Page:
Jill Viggiano - “If there is anything I can do....”
Jill Viggiano spent 19 years working in commercial real estate before retiring. An active volunteer, Jill couldn’t help but raise her hand and take on leadership roles in the community. The opportunity to form and advance philanthropic organizations and their causes kept her engaged in both local and national efforts. Jill’s style is to create a team environment where cooperation and accomplishment happen while having fun. When her husband survived a massive stroke in 2008, Jill focused her skills on his recovery. She
now assists him in his day-to-day needs as well as in his speaking career. Jill
wrote Painful Blessing, a book about her spouse and caregiver experience,
shedding light on the real life impact of acquired brain injury, and providing
hope and encouragement to those facing significant challenges.
We have all said it. Something terrible has happened to someone we know and
we end the conversation with “If there is anything I can do…” I am as guilty as
anyone. I have said those words and done nothing. Not for lack of desire, but
for lack of any idea of how to be helpful.
When my husband suffered a massive stroke, I learned first-hand what it is like to
be in crisis and what it is like to be on the receiving end of that comment. But I
was fortunate to see the desire to help put into thoughtful action by the people
What can you do? Here are some practical, specific ways you can support
someone who is suffering and help ease their burden:
- Set up a communication device for friends and family to keep up with what
is going on. Coming home from the hospital every day and having to retell the
day’s events 20 times on the phone is exhausting. Consider caringbridge.org or
another communication site where the caregiver can type a message and friends
and family can send messages back.
- Are there children at home? Offer to talk to the principal at their school to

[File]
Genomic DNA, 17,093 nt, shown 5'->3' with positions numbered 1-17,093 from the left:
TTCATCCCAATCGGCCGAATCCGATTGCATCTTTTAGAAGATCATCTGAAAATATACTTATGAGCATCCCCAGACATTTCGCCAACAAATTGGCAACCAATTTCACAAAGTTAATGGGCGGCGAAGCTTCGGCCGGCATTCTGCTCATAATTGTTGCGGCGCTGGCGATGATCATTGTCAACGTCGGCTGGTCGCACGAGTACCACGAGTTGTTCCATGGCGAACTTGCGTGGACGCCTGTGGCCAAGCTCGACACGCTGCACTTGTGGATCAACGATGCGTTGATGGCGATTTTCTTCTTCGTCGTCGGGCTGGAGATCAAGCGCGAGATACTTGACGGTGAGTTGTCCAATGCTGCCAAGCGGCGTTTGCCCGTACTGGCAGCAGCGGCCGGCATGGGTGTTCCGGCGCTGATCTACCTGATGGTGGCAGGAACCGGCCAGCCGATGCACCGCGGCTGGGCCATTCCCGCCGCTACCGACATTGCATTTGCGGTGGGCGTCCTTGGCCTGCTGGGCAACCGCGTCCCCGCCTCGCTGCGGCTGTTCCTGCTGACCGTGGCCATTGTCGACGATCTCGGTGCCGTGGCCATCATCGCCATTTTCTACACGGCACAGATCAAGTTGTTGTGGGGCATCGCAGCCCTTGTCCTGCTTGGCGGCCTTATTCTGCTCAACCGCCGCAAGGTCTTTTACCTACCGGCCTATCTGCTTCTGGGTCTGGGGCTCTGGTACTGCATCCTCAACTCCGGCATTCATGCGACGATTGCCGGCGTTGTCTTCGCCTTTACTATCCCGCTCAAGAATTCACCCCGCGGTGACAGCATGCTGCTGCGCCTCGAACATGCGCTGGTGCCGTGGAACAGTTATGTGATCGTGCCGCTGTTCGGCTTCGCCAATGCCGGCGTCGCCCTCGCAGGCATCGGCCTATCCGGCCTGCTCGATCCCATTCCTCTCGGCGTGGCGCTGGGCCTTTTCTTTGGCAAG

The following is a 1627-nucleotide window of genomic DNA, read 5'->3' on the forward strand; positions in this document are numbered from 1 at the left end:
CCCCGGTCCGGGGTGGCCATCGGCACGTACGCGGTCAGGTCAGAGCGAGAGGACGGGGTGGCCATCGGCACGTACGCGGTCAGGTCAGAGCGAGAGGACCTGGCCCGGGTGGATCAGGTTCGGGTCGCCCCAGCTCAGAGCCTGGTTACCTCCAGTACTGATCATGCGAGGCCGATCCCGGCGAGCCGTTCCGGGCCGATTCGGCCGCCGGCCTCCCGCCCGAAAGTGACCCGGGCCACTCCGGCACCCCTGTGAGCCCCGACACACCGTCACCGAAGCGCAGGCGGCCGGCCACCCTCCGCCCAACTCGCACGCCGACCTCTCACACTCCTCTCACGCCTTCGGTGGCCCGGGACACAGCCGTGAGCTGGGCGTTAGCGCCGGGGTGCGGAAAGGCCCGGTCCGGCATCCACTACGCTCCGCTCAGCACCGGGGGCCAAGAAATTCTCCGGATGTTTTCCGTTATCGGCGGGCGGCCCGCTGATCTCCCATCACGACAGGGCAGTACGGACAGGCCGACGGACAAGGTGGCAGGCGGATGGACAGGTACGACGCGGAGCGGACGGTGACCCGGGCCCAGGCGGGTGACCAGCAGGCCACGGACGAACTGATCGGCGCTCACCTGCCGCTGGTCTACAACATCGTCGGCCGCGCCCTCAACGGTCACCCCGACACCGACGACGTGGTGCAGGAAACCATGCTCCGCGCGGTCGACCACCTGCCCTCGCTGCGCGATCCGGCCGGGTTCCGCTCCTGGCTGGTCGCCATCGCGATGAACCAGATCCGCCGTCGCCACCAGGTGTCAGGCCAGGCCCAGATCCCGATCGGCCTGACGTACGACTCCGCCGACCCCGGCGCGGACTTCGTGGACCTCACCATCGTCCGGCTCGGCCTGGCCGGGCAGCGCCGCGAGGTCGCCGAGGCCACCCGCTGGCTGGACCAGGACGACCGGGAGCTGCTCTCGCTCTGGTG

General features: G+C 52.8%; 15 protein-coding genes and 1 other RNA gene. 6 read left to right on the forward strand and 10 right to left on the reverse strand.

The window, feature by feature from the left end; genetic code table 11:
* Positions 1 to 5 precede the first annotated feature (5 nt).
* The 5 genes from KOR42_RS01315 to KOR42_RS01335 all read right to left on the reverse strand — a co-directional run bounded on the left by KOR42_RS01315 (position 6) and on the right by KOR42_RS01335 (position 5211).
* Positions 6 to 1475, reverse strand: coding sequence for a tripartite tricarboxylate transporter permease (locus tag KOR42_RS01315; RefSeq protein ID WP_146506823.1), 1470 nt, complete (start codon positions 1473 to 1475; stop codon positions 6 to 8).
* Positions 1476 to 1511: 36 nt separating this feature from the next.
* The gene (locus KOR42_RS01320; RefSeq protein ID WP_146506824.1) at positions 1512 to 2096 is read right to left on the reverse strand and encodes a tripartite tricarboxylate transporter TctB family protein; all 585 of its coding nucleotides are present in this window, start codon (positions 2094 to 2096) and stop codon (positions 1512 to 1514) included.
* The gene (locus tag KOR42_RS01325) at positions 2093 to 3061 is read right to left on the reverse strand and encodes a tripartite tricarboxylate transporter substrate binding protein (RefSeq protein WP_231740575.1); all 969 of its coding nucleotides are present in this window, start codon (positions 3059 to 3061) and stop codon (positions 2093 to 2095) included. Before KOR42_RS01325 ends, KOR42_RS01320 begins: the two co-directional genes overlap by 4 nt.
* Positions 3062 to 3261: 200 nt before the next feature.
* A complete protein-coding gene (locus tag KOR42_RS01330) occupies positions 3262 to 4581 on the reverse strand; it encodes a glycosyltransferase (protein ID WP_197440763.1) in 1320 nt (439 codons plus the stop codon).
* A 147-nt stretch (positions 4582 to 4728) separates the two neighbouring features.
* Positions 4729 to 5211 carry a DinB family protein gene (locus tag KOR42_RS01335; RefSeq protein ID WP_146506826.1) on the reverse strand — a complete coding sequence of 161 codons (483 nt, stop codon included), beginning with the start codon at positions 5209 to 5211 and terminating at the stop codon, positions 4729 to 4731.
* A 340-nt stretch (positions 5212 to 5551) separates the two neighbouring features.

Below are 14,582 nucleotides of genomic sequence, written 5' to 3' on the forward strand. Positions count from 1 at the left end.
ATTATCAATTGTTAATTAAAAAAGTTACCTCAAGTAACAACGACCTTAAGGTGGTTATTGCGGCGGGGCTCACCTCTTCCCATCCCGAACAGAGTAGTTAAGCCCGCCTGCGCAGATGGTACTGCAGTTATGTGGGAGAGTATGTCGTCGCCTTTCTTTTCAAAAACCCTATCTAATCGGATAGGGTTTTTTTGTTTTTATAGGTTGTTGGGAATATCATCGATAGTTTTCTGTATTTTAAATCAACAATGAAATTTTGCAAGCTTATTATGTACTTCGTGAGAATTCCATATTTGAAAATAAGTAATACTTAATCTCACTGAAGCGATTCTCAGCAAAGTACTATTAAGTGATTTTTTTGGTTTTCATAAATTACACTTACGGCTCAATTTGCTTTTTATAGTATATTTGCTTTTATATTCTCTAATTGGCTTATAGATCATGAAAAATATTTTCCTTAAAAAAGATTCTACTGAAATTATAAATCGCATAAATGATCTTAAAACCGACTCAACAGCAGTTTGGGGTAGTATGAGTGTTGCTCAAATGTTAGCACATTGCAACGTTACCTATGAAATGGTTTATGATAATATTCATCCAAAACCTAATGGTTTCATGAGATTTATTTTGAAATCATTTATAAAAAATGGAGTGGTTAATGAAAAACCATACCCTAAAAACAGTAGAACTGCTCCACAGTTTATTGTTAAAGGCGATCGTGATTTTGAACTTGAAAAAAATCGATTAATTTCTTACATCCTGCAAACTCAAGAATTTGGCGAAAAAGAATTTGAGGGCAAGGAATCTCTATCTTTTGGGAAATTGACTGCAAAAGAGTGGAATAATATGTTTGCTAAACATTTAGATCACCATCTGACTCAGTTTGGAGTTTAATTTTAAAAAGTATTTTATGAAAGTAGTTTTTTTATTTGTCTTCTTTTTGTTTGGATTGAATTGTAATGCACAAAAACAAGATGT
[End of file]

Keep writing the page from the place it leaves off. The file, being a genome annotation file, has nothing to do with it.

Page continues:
alert them to the crisis. If the child is going to miss some days of school,
establish a method of communication for homework, etc. Are your kids on teams
together? Offer to take them to practices and games. Crises are hard on kids—
maybe offer a play date to give kids a break from the stress at home.
- Is this a long-term crisis? Disability insurance often takes months to
commence payments, while medical bills come immediately. Consider setting up
a bank account and spread the word that donations are welcome.
- Establish a yard work schedule. If the grass is growing, it still needs
mowing. If you and/or a group of people are able to provide this service, let the
caregiver know that you will handle the yard for a specific number of weeks/
- Establish a housecleaning schedule. Even if you can volunteer to vacuum
or clean the bathrooms on certain days, that is a huge help. For us, a group of
families got together and paid for a housekeeper to come to our house several
- Offer to run errands if needed. Be specific! “I can run your errands on
______ days. Let me know what you need.”
- Establish a meal schedule. Popping over randomly with this or that to eat
is disruptive and generally wasteful. Be the point person in establishing a meal
schedule so the caregiver can plan for food. Are meals what he/she needs?
Create a meal delivery plan with delivery times. We kept a cooler by our door
and people put the food in the cooler between 5-6pm. No one knocked on the
door unless I left a note on the cooler asking them to knock on the door so we
could talk. Do donors want the containers back? If so, they should put their
names on them. Are groceries or toiletries what he/she needs instead?
Establish a list and a delivery plan.
- Do you have some “handyman” skills? Depending on the nature of the
crisis, there may need to be some alterations at the house, such as installing
grab bars, moving furniture, etc. If this is a long-term crisis, your skills may be
greatly appreciated with general maintenance as time goes on.
- Do you have some items to lend that might be helpful? My friend lent me
an extra wheelchair left over from a knee surgery so I could have a chair upstairs
and one downstairs. How about a shower chair or a cane or even a baby
As with anything, to be truly helpful during a crisis, you should do what you say
you are going to do with no surprises. Random acts of kindness are lovely, but in
the middle of a life-changing event, help that is reliable and practical is essential.
Knowing that the day-to-day details are covered allows the caregiver to focus on
the major issues at hand.
Try to keep in mind that this is about helping people get through a difficult time,
not about receiving a formal thank you note or getting upset because you don’t
think your efforts were appreciated enough. It isn’t about you at that time. The
person you are helping fully appreciates you and your generosity—they are just
overwhelmed at the moment. Be assured, you are doing a good thing.